“From that moment on, every scene he's in, every line, every gesture, is a doctorate-level lesson in acting,” writes Mune. “And because he's so serious about it, he's as funny as hell.”

Unlike so many stories set in New Zealand’s past, Came a Hot Friday is precision-designed to make you smile; it hums with the energy and excitement of its characters, even though their darker emotions can lead to fights, squashed thumbs, and automobiles hanging above rivers at dangerous angles.

Larry Parr later recalled it as one of the few films he’d produced where the whole cast and crew made a point of gathering each night to watch the latest rushes (daily footage). That spirit of positivity continued into movie theatres, when Came a Hot Friday became the biggest local hit since Goodbye Pork Pie, three years earlier. Friday went on to win eight NZ Film awards, including best film, script adaptation, director, and acting gongs for Peter Bland and Billy T.

Local critics were almost universally keen. The Listener and Metro magazine were especially bowled over by the Tainuia Kid: “a parody to eclipse the others”. Variety’s Mike Nicolaidi praised the way “a picaresque story full of traps for the unwary is propelled with great humour and visual joy”. Name-checking performers Bland, Erna Larsen and “acting standout” Billy T James, he also mentioned the “wry charm and subtlety of Alun Bollinger's photography, the original 40s style music of Stephen McCurdy, and the convincing and integrated production design of Ron Highfield.” 

In 1986, author Nicholas Reid judged Friday “the funniest, liveliest, most exuberant" NZ film to date. Reid argues that although not squeamish about boozing, brawling and lust, the movie wisely keeps the nastiest of Morrieson’s demons off screen. “Darkness is acknowledged only to be kicked back where it belongs. This is a comedy, after all.”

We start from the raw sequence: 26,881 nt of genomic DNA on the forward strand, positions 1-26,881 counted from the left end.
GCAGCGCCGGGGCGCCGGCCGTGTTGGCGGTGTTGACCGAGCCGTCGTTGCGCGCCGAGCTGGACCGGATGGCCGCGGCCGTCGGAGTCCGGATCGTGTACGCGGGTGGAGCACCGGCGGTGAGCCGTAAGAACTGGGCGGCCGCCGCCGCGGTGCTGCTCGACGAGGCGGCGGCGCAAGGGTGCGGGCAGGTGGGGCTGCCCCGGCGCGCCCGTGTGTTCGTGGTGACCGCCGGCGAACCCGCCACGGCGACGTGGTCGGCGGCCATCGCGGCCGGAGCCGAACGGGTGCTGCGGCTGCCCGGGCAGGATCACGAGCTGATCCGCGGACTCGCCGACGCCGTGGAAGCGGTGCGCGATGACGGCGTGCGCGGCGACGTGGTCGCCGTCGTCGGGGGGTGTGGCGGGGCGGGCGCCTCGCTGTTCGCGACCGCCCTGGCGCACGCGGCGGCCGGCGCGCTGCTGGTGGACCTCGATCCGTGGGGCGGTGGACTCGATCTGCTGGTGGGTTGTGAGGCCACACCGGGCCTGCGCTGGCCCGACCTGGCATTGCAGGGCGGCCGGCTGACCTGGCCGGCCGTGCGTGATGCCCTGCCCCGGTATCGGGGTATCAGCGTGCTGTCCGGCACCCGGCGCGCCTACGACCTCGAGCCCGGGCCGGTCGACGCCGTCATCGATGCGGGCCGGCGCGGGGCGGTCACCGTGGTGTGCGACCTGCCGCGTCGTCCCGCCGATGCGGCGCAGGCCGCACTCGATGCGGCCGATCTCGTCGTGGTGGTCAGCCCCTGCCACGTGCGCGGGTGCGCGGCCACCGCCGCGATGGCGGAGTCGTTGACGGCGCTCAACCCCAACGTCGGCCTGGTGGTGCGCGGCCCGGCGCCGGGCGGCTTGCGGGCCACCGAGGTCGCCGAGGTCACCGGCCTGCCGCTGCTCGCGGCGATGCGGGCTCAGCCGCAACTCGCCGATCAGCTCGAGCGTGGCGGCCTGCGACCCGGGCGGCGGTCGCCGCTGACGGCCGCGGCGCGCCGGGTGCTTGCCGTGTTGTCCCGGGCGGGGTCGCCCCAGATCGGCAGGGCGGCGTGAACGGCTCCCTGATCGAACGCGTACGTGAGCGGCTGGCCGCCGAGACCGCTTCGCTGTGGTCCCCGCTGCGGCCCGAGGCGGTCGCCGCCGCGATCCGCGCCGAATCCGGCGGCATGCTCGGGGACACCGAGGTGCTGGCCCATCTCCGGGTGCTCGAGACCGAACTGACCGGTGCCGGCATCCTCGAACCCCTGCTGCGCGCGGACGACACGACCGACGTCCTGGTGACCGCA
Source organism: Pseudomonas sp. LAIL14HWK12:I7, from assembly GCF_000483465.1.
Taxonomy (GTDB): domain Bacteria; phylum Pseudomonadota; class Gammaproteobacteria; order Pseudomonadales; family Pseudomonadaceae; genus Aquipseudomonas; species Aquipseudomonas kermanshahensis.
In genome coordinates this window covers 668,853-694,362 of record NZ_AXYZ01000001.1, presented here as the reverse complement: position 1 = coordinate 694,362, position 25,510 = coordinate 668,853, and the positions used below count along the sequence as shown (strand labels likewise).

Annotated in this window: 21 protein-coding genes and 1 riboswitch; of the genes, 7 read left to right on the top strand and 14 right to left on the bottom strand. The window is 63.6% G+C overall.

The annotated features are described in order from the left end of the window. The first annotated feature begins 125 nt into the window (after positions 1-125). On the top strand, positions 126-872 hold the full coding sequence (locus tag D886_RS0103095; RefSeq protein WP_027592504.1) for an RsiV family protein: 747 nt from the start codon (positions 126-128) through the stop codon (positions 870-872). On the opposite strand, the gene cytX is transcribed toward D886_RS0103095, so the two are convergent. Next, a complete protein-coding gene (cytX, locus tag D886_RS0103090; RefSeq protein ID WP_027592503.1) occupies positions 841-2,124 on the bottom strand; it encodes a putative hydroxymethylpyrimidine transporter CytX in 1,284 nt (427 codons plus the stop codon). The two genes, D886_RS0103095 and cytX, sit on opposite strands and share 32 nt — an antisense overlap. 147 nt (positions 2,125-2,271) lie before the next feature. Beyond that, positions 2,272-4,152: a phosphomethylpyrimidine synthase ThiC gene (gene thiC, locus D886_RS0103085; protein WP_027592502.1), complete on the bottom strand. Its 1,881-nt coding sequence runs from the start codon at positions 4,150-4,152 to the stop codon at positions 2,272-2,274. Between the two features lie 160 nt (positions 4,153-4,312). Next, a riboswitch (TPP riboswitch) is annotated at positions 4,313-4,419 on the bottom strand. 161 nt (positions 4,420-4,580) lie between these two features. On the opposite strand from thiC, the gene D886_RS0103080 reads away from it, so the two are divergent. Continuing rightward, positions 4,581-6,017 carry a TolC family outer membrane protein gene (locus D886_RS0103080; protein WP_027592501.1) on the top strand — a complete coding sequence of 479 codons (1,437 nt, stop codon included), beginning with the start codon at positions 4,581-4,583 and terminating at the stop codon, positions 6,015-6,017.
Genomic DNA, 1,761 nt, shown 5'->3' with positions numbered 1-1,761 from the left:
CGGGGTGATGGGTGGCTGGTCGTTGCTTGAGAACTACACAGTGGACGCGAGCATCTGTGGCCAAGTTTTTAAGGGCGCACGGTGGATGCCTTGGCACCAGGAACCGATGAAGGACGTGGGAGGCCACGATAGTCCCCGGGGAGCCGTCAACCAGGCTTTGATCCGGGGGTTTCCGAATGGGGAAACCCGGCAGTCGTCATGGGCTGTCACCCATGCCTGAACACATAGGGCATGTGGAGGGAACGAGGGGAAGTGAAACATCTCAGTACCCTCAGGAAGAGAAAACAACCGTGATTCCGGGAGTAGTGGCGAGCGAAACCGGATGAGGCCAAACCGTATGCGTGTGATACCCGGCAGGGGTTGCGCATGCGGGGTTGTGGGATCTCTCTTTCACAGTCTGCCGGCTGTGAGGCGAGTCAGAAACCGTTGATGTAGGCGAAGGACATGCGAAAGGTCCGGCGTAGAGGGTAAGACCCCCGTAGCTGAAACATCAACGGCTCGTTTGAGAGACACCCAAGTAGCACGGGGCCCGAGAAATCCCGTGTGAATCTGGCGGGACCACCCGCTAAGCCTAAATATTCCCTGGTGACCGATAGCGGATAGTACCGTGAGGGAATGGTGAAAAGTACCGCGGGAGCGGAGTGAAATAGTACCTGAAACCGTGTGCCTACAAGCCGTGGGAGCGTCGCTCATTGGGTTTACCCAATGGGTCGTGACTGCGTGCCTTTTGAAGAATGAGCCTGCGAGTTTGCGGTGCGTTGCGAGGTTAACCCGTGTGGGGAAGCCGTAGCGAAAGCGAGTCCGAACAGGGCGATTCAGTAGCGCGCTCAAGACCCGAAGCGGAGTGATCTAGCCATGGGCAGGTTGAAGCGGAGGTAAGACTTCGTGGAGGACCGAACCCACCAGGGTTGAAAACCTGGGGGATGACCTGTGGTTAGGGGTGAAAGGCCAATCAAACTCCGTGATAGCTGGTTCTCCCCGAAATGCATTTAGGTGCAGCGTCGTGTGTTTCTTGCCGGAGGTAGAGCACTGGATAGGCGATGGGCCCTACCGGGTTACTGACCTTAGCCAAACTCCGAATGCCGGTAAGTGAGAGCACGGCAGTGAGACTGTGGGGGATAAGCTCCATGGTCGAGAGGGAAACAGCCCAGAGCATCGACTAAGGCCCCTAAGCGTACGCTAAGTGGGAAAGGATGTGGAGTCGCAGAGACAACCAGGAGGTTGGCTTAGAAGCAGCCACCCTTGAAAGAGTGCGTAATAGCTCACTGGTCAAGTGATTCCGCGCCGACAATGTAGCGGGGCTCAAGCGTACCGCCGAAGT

Although no box office smash overseas, Came a Hot Friday sold well, won praise in England, and prodigious backslapping for Mune at a film industry screening in Hollywood. But plans for a series of US telemovies based on the characters ultimately went nowhere, after proposals that the Tainuia Kid be dropped from the story. A Friday without the Kid? Talk about muy loco.

 

Sources include
Matt Elliott, Billy T - The Life and Times of Billy T James (Auckland, HarperCollinsPublishers, 2009)
Tom McWilliams, ‘Slapstick in Hicksville’ (Review of Came a Hot Friday) - The Listener, 31 August 1985, page 40
Ronald Hugh Morrieson, Came a Hot Friday (Sydney: Angus & Robertson, 1964)
Ian Mune, Mune - An Autobiography (Nelson: Craig Potton Publishing, 2010)
Mike Nicolaidi, ‘Came a Hot Friday’ (Review) - Variety, 20 February 1985
John Parker, ‘Film: Came a Hot Friday: fast, funny and highly entertaining’ (Review)- Metro, August 1985, page 66
Nicholas Reid, A Decade of New Zealand Film - Sleeping Dogs to Came a Hot Friday (Dunedin: James McIndoe, 1986)
Came a Hot Friday press kit